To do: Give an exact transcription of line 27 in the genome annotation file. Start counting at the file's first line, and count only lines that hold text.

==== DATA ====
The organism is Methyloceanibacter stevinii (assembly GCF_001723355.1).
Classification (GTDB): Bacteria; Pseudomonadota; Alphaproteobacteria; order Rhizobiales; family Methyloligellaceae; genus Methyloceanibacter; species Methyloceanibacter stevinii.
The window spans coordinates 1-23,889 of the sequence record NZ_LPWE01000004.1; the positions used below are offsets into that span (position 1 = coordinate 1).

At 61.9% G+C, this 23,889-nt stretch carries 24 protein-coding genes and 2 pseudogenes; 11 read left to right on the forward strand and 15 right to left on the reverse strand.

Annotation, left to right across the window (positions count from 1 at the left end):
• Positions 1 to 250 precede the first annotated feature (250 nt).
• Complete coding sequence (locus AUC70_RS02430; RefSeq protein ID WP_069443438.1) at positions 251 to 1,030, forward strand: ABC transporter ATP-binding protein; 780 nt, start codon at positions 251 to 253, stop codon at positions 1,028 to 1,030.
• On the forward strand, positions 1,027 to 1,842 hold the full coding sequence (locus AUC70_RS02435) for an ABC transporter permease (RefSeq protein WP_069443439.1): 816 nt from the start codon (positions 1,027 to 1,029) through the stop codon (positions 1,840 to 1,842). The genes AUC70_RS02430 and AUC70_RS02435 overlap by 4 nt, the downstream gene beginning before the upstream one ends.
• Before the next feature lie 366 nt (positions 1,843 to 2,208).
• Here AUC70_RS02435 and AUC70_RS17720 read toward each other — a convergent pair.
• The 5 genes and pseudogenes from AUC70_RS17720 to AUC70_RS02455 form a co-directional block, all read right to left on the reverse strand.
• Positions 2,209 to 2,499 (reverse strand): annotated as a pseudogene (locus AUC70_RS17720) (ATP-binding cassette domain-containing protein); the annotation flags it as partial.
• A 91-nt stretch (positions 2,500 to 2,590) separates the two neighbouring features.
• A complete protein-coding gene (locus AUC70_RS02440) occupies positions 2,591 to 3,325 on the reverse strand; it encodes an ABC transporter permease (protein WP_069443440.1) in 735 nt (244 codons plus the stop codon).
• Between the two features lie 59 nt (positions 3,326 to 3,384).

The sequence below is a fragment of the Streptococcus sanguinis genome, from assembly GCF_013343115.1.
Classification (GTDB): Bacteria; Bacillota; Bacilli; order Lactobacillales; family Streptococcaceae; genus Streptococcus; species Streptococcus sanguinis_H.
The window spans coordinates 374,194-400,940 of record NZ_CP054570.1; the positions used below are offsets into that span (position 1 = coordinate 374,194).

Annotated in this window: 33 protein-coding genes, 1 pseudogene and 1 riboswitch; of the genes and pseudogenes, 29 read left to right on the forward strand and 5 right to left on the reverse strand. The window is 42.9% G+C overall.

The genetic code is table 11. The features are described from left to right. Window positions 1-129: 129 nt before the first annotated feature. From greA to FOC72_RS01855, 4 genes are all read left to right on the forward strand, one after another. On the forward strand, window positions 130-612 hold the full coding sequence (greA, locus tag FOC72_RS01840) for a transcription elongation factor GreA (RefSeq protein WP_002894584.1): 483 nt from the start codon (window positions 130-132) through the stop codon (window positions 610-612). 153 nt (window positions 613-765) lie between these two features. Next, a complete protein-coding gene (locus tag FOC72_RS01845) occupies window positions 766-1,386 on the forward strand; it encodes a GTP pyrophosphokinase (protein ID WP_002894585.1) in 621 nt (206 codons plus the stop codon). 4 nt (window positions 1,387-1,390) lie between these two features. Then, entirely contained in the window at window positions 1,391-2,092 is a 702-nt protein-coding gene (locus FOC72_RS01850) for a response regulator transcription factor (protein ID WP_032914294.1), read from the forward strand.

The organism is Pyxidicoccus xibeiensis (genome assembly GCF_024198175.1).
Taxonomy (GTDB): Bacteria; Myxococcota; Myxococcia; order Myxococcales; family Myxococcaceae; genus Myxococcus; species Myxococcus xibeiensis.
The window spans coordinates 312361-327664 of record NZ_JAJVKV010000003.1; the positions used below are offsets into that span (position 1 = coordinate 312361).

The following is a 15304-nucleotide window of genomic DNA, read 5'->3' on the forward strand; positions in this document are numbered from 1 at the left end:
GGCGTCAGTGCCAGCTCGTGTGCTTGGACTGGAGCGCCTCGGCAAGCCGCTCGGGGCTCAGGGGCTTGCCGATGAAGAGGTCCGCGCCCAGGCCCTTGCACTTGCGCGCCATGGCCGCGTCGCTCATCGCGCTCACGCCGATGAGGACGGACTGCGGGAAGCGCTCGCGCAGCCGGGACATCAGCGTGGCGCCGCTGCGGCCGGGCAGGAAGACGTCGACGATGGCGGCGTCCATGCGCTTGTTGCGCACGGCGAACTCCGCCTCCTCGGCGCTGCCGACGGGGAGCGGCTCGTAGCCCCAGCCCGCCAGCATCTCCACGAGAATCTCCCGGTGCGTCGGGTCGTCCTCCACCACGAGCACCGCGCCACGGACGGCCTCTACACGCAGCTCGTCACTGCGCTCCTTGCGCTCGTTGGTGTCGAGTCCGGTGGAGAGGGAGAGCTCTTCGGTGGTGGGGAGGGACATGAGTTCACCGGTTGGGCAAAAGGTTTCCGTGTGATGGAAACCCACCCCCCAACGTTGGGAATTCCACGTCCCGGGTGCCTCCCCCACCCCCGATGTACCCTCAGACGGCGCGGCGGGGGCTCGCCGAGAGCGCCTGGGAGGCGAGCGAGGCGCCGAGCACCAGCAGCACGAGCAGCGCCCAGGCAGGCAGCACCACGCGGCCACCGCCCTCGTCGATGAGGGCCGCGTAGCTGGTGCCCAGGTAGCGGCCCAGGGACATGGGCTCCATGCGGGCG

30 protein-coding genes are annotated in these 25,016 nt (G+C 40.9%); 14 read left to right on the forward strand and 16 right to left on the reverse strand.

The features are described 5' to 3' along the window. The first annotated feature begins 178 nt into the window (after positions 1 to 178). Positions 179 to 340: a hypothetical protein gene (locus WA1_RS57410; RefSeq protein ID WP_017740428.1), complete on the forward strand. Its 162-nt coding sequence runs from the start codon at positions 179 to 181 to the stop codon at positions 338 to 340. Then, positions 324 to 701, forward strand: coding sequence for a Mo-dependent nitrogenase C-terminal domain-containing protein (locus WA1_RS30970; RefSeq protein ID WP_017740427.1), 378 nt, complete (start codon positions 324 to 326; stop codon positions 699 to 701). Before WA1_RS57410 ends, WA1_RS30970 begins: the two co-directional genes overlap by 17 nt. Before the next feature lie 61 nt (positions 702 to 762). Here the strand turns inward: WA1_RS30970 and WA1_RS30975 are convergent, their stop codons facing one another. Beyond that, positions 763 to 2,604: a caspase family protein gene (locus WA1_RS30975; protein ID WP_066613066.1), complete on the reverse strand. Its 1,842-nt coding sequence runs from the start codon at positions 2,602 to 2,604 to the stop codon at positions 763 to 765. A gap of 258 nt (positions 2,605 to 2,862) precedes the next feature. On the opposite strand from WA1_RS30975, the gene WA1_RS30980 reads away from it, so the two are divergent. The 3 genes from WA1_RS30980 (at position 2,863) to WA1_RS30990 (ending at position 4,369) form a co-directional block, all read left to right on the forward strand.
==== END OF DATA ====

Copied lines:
The features are described 5' to 3' along the window. The first annotated feature begins 178 nt into the window (after positions 1 to 178). Positions 179 to 340: a hypothetical protein gene (locus WA1_RS57410; RefSeq protein ID WP_017740428.1), complete on the forward strand. Its 162-nt coding sequence runs from the start codon at positions 179 to 181 to the stop codon at positions 338 to 340. Then, positions 324 to 701, forward strand: coding sequence for a Mo-dependent nitrogenase C-terminal domain-containing protein (locus WA1_RS30970; RefSeq protein ID WP_017740427.1), 378 nt, complete (start codon positions 324 to 326; stop codon positions 699 to 701). Before WA1_RS57410 ends, WA1_RS30970 begins: the two co-directional genes overlap by 17 nt. Before the next feature lie 61 nt (positions 702 to 762). Here the strand turns inward: WA1_RS30970 and WA1_RS30975 are convergent, their stop codons facing one another. Beyond that, positions 763 to 2,604: a caspase family protein gene (locus WA1_RS30975; protein ID WP_066613066.1), complete on the reverse strand. Its 1,842-nt coding sequence runs from the start codon at positions 2,602 to 2,604 to the stop codon at positions 763 to 765. A gap of 258 nt (positions 2,605 to 2,862) precedes the next feature. On the opposite strand from WA1_RS30975, the gene WA1_RS30980 reads away from it, so the two are divergent. The 3 genes from WA1_RS30980 (at position 2,863) to WA1_RS30990 (ending at position 4,369) form a co-directional block, all read left to right on the forward strand.